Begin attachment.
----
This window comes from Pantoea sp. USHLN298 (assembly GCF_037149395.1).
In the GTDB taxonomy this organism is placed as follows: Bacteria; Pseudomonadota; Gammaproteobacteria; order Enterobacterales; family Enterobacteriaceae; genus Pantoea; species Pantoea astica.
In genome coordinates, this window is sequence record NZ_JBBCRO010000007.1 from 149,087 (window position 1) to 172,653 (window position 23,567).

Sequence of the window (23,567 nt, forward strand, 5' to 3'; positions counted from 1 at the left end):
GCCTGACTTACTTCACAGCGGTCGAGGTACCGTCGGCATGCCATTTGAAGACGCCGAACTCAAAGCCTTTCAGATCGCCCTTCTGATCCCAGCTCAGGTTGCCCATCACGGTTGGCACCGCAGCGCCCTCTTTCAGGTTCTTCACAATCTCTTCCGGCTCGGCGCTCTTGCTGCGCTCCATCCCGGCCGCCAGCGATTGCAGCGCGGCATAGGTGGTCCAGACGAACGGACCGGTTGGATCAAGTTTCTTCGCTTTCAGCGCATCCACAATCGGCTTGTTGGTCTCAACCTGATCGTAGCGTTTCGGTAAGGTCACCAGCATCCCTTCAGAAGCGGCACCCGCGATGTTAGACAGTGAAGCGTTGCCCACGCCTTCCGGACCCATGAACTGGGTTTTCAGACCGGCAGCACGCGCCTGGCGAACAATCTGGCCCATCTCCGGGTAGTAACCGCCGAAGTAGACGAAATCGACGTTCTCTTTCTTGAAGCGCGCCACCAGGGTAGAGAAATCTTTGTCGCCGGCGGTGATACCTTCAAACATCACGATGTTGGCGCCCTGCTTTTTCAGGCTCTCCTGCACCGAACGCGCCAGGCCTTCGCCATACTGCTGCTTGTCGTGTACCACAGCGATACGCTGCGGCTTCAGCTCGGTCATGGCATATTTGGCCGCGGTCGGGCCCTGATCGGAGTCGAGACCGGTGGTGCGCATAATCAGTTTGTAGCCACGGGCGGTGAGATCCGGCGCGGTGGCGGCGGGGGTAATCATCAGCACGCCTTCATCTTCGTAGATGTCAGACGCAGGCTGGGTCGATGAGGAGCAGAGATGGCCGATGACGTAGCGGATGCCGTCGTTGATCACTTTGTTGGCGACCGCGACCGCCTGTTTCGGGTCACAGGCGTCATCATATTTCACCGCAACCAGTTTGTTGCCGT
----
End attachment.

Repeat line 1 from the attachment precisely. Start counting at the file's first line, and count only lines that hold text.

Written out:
This window comes from Pantoea sp. USHLN298 (assembly GCF_037149395.1).